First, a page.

He has traveled over 500,000 miles, making 36 trips to Vietnam in the past 17 years. We like to think that Dr. Partridge has gone to the moon and back (in miles, quite literally) to improve emergency care for children in Vietnam.
Our program in Vietnam is about giving people – doctors and nurses at the Vietnam National Children’s Hospital (VNCH) in Hanoi – the knowledge and tools to care for the very youngest and most critically-ill patients in the region. Our medical lead for the program, Dr. Colin Partridge, is a Professor Emeritus of Clinical Pediatrics at the University of California, San Francisco. He has been working in Vietnam for the past 17 years, and is about to make his 37th training trip in October! The relationships he has built are deeply personal, and he tells us that on his training trips, “Since I have been going for seventeen years, it’s like visiting family.”
Your very first trip to Vietnam was the beginning of your efforts that continue to this day. Can you tell us a little about your earliest work there to improve care for infants born prematurely?
The first trip was complete serendipity: through a cold call from the Program Director at Orbis International, I was funded to do a needs assessment trip to prevent retinal damage in infants born prematurely. After the assessment, we ended up working in the Intensive Care Unit to train in basic neonatology and oxygen exposure rates. They had the tools to incubate infants born prematurely, so babies were able to survive. However, the use of too much oxygen in treatment can cause vessels in the eye to develop abnormally and lead to vision loss. These babies were surviving, but seeing, if you will, increased rates of retinopathy. This first trip led to a successful training model, and my one visit soon turned into five.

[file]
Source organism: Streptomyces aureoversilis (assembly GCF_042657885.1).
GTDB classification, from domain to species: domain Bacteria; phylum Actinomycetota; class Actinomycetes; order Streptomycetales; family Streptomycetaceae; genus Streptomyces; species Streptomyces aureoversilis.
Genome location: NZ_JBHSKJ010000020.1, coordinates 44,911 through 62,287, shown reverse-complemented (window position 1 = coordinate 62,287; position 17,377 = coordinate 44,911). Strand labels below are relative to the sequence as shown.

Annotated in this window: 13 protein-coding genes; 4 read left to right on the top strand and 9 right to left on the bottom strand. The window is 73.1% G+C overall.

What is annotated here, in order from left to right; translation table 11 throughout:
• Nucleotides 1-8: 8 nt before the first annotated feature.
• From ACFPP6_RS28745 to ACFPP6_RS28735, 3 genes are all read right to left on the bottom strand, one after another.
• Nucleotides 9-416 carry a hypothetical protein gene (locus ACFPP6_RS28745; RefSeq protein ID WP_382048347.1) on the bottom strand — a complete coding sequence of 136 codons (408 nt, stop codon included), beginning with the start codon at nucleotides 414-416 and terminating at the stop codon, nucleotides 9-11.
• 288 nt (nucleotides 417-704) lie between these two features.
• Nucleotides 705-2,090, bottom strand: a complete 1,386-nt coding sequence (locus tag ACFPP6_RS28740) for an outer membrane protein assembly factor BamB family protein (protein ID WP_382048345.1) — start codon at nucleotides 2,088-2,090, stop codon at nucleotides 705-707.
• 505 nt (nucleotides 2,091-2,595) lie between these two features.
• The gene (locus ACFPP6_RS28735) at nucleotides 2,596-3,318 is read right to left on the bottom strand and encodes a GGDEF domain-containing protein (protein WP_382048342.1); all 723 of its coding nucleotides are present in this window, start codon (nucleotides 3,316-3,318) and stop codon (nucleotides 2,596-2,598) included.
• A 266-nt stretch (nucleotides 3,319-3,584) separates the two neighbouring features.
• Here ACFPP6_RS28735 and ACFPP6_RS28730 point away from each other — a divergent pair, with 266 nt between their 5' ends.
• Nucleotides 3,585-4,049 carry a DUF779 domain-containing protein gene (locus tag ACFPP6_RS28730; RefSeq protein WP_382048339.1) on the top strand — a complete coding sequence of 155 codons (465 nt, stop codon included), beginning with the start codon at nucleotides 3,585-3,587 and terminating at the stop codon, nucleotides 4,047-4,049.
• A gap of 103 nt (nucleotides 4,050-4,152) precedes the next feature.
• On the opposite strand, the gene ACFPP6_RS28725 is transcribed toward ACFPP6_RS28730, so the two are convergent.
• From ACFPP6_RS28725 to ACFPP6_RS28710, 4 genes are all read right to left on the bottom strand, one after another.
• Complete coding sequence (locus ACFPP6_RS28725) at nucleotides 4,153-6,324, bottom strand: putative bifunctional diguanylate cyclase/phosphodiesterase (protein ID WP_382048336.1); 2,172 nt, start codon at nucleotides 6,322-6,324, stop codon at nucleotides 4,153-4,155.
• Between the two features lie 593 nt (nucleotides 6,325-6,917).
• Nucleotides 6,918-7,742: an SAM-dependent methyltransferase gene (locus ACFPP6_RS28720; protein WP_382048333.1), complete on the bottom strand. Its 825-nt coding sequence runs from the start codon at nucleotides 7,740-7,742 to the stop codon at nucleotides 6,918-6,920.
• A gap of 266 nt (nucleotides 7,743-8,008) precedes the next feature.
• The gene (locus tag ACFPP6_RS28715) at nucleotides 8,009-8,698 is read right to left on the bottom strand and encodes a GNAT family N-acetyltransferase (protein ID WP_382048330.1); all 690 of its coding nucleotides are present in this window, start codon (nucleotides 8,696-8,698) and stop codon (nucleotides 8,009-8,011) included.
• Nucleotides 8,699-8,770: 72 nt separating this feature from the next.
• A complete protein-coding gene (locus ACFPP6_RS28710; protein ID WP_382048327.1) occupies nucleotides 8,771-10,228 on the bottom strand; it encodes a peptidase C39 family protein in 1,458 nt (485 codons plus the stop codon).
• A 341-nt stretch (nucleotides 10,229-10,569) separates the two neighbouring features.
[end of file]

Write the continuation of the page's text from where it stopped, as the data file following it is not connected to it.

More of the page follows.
We were able to come in and share best practices, which meant that infants born prematurely in Vietnam had a better chance of surviving and living a healthy life. The Vietnam National Children’s Hospital has gone from not being able to properly ventilate a baby to more than 40 infants on ventilators in the ward; it’s the equivalent of the development of care from the 1960’s to present day in the States, but they have made these advances in only seventeen years.
So this collaboration is extremely effective and has a direct impact on patient care. What motivates you to continue this important work with Global Healing?
It’s the personal incentive that keeps me going. The trainings are hard work but a tremendous amount of fun, and have really changed the various units we have worked in to date. It’s the same thing that motivates me to teach: suddenly you see the cog click in someone’s understanding and they get it, or you see them do a new procedure for the first time. This was very present in my old role training in the Neonatal Intensive Care Unit.
In my new role mentoring other trainers, I get less hands-on satisfaction, but it is a wonderful program with stellar trainers. Since we are using a Training-of-Trainers model, the staff we’ve trained go out to the VNCH’s 12 satellite hospitals and take what they’ve learned to teach other physicians and nurses. Increased capability at the lower levels of care has decreased the number of children who have ended up in the referral hospital nursery because they can now be cared for in the provinces.
In 2011, Dr. Partridge received a Vietnamese Ministry of Health Award for Contribution to People’s Health. It is only the third time a non-Vietnamese individual has won the award since it was established by Ho Chi Minh in 1959. Dr. Partridge’s commitment to teaching doctors and nurses in Vietnam has led to more effective practices, research collaborations, and improved outcomes for children throughout the region. We are thrilled to be able to continue this important work in Vietnam with the support of Ronald McDonald House Charities (RMHC), www.rmhc.org.